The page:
The Uncle Gnarley Blog has posted two commentaries on the second Forensic Audit Report of Grant Thornton released today by the Commission of Inquiry into the Muskrat Falls Project. Both articles were prepared by Ron Penney, David Vardy and Des Sullivan who have standing at the Inquiry on behalf of the Concerned Citizens Coalition.
This piece contains the key findings of the Forensic Audit. Also posted is a lengthier and more thorough examination of the Report entitled “Evidence of Malfeasance?: A Review of the Forensic Audit Report into the Muskrat Falls Project (Phase II)”. It is available now at the Link. – Des Sullivan
HIGHLIGHTS OF SECOND FORENSIC AUDIT REPORT
was the case with Phase One of the Muskrat Falls Inquiry, the construction
phase of the Inquiry has commenced with the release today of the forensic audit
conducted by Grant Thornton.
audit sets the stage for the examination of witnesses crucial to the
understanding of how the project went so badly wrong.
key finding of the forensic audit is that between the decision to sanction the
project on December 17th, 2012 and the financial close of the project several
months later, “bids were received from
contractors whom ultimately were hired which collectively, exceeded the the DG3
budget by approximately $600 million, a 25% overage.”
result was that the contingency set aside at that point of $368 million “was
the project manager, Paul Harrington, was asked why Nalcor did not reexamine
the cumulative present net worth (CPW) of the project given those facts, he responded “not my call.” When asked to
clarify whose call it was he said “senior management [Ed and Gilbert] …and
is crucial because up to the point of financial close it was still possible to
have given sober second thought to the wisdom of continuing with the project
without incurring financial penalties other than the costs of some early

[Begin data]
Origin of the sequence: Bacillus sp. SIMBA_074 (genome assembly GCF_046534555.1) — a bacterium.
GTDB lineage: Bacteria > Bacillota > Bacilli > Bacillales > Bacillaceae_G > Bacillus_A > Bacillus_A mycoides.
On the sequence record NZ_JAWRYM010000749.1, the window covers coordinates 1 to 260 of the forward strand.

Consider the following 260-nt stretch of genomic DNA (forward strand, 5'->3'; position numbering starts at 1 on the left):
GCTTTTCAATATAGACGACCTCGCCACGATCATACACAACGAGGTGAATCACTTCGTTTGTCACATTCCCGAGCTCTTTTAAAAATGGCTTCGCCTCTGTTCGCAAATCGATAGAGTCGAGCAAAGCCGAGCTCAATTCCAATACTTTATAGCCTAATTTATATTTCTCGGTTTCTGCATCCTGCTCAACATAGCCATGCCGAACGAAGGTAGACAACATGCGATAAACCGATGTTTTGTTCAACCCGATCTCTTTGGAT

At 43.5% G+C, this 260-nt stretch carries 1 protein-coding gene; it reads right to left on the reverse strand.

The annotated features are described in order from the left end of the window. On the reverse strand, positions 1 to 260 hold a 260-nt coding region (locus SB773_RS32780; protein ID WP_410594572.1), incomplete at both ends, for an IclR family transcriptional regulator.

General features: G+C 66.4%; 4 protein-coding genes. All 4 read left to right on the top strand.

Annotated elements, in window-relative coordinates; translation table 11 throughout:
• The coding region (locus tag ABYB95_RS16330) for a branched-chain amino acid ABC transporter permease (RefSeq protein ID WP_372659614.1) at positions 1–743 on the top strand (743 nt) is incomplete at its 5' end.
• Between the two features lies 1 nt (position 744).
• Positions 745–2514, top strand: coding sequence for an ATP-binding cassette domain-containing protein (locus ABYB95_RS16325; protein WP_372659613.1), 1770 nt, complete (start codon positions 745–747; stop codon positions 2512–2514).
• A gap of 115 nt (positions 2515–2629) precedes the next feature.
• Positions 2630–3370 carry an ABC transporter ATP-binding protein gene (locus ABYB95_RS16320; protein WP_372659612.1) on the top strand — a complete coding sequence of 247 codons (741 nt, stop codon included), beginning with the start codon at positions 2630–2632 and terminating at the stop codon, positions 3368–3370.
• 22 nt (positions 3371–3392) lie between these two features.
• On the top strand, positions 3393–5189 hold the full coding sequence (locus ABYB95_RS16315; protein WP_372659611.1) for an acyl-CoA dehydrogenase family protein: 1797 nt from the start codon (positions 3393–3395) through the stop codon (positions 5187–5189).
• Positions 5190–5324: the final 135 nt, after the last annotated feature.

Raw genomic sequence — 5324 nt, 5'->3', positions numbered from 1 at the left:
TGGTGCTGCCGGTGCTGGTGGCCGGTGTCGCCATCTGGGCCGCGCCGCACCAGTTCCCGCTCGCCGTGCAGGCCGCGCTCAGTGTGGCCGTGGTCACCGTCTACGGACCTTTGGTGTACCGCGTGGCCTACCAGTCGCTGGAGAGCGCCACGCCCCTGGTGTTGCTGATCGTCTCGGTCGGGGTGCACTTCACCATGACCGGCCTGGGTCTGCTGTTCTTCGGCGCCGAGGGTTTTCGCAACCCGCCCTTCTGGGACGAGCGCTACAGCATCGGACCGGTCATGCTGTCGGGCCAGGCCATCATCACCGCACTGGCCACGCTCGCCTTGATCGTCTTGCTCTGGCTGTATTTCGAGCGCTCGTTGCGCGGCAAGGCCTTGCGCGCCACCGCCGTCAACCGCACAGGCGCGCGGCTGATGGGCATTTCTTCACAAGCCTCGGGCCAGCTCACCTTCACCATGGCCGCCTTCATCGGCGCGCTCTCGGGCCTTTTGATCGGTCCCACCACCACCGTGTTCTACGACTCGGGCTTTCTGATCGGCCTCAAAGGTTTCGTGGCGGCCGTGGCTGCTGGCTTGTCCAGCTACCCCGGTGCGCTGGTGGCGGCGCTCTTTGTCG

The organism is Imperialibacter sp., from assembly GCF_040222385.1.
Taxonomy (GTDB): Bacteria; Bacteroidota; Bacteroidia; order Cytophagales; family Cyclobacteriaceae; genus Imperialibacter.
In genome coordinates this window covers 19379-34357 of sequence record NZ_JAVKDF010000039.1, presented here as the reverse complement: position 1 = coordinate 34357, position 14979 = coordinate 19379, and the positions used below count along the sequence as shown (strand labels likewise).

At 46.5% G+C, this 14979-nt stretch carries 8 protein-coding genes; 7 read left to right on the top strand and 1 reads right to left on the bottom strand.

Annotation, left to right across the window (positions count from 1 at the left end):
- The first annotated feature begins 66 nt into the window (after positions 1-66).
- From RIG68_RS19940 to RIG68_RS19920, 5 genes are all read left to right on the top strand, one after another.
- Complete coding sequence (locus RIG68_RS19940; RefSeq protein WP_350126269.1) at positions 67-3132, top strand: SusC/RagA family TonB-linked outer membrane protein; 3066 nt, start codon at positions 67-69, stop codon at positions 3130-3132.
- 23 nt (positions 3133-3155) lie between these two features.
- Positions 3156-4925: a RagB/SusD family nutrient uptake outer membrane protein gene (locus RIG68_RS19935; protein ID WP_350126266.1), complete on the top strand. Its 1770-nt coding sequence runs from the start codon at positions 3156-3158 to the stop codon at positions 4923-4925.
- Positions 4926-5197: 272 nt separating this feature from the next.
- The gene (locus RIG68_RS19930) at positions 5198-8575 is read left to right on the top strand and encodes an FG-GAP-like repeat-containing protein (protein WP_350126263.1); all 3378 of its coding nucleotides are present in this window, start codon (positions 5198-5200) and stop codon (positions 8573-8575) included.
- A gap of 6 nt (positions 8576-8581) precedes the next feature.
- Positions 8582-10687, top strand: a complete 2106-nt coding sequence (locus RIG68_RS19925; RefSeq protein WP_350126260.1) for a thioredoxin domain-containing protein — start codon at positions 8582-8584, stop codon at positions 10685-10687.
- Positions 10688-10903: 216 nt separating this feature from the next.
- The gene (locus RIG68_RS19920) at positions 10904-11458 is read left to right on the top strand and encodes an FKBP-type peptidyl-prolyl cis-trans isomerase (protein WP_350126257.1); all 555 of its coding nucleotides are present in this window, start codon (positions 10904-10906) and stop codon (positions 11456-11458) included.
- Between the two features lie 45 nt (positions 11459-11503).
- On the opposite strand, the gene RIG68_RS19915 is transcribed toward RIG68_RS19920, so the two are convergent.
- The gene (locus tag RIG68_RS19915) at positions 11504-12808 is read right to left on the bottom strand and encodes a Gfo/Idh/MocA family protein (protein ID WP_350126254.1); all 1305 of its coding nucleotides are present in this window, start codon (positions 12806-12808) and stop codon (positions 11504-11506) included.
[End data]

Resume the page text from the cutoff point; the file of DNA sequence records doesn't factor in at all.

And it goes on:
contract awards. Once financial close occurred we were locked into completing
was an early warning that the project was going sour and we need to know who
knew and why they didn’t exercise the due diligence which was owed to the
taxpayers and ratepayers of the province. The key questions are:
When did Mr. Martin and Mr. Bennett know about
Was this communicated to the Chair of the Board,
Mr. Ken Marshall, and if so, what did he do about it.
Was it communicated to the government and to
whom and what analysis was done to determine whether it was wise to continue
with the project given the early warning signs that the project was getting
badly out of control at its inception. We look forward to hearing from former
Premier Dunderdale and senior government officials and on this issue.
expressed concern at a very early stage about the award of the main contract to
Astaldi given the fact that this would be their first contract in North America
and that they had never done a project in the north. As we now know our
concerns were well placed. Their bid was an outlier, well below two bids from
experienced Canadian contractors. And that contract accounted for almost one
third of the cost-overruns, $1.2 billion.
In addition, the estimate of labour hours in the Astaldi bid
was 6.82 million hours as compared to Nalcor’s DG3 estimate of 3.66 million
hours, a difference of over 3 million hours.
We look forward to hearing from Mr. Martin, Mr.
Bennett and Mr. Ken Marshall as to why those early warning signs were also
What role did then Premier Dunderdale and other
senior government officials play in the award of the contract to Astaldi and
what knowledge did they possess about the bid and the company?
next largest overruns came from the transmission line contract with Valard ,
20%, or $649 million. The original
tendering strategy was to divide the project into four separate contracts,
consistent with the approach used by Hydro Quebec. The forensic audit has
revealed that no geotechnical work was done to support the estimate which in
turn led to the use of an “open book negotiation” rather than the normal
competitive tender process.
look forward to hearing from the managers responsible for this project as to
why there was only one contract and why the normal competitive bidding process
PROCUREMENT, CONTRACTING AND MANAGEMENT (EPCM)
it was planned to use SNC Lavalin as the EPCM contractor, but as we know from
the first phase of the Public Inquiry that approach was abandoned in favor of
an “integrated management team”, composed of the Nalcor Management Team and SNC
Lavalin. The increased costs of the change amounted to another $406 million.
forensic audit notes that “the core management team, with the exception of Ron
Power, did not have any hydro experience.”